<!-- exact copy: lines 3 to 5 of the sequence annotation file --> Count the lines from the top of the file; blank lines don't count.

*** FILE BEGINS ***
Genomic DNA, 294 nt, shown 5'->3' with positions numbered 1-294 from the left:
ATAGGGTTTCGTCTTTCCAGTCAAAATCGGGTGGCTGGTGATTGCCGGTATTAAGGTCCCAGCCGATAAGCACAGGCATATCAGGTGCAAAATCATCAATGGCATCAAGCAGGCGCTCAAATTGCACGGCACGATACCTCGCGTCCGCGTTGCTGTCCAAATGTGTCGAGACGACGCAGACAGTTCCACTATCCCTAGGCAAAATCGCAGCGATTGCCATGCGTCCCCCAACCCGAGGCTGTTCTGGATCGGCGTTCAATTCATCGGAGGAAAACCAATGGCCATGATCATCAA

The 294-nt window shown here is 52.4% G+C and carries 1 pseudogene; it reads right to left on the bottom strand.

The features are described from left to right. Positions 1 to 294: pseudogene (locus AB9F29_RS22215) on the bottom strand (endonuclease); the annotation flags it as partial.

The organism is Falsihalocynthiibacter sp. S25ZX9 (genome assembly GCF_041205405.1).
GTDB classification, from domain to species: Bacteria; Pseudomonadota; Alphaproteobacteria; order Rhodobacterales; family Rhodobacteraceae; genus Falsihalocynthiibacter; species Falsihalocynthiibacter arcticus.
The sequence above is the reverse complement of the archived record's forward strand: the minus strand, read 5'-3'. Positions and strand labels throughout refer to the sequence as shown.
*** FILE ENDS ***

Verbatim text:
The 294-nt window shown here is 52.4% G+C and carries 1 pseudogene; it reads right to left on the bottom strand.

The features are described from left to right. Positions 1 to 294: pseudogene (locus AB9F29_RS22215) on the bottom strand (endonuclease); the annotation flags it as partial.

The organism is Falsihalocynthiibacter sp. S25ZX9 (genome assembly GCF_041205405.1).